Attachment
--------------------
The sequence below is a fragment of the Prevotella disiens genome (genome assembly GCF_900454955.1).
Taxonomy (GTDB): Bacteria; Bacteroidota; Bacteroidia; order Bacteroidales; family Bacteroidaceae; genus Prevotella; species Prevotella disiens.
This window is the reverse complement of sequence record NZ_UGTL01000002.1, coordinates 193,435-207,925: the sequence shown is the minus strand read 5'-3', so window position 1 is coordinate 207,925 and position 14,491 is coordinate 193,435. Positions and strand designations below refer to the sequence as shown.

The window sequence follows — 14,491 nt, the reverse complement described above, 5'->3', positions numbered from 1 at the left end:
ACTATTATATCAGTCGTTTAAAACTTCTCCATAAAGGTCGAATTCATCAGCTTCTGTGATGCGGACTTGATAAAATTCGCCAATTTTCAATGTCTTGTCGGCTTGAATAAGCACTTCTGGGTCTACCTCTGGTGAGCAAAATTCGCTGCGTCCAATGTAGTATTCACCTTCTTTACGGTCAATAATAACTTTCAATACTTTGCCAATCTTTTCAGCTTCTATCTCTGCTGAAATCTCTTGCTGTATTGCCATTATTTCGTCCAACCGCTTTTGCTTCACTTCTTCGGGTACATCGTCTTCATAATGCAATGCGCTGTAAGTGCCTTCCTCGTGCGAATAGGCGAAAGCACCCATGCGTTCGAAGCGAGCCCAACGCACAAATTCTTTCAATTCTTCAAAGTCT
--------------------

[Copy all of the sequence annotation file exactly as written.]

The sequence below is a fragment of the Prevotella disiens genome (genome assembly GCF_900454955.1).
Taxonomy (GTDB): Bacteria; Bacteroidota; Bacteroidia; order Bacteroidales; family Bacteroidaceae; genus Prevotella; species Prevotella disiens.
This window is the reverse complement of sequence record NZ_UGTL01000002.1, coordinates 193,435-207,925: the sequence shown is the minus strand read 5'-3', so window position 1 is coordinate 207,925 and position 14,491 is coordinate 193,435. Positions and strand designations below refer to the sequence as shown.

The window sequence follows — 14,491 nt, the reverse complement described above, 5'->3', positions numbered from 1 at the left end:
ACTATTATATCAGTCGTTTAAAACTTCTCCATAAAGGTCGAATTCATCAGCTTCTGTGATGCGGACTTGATAAAATTCGCCAATTTTCAATGTCTTGTCGGCTTGAATAAGCACTTCTGGGTCTACCTCTGGTGAGCAAAATTCGCTGCGTCCAATGTAGTATTCACCTTCTTTACGGTCAATAATAACTTTCAATACTTTGCCAATCTTTTCAGCTTCTATCTCTGCTGAAATCTCTTGCTGTATTGCCATTATTTCGTCCAACCGCTTTTGCTTCACTTCTTCGGGTACATCGTCTTCATAATGCAATGCGCTGTAAGTGCCTTCCTCGTGCGAATAGGCGAAAGCACCCATGCGTTCGAAGCGAGCCCAACGCACAAATTCTTTCAATTCTTCAAAGTCT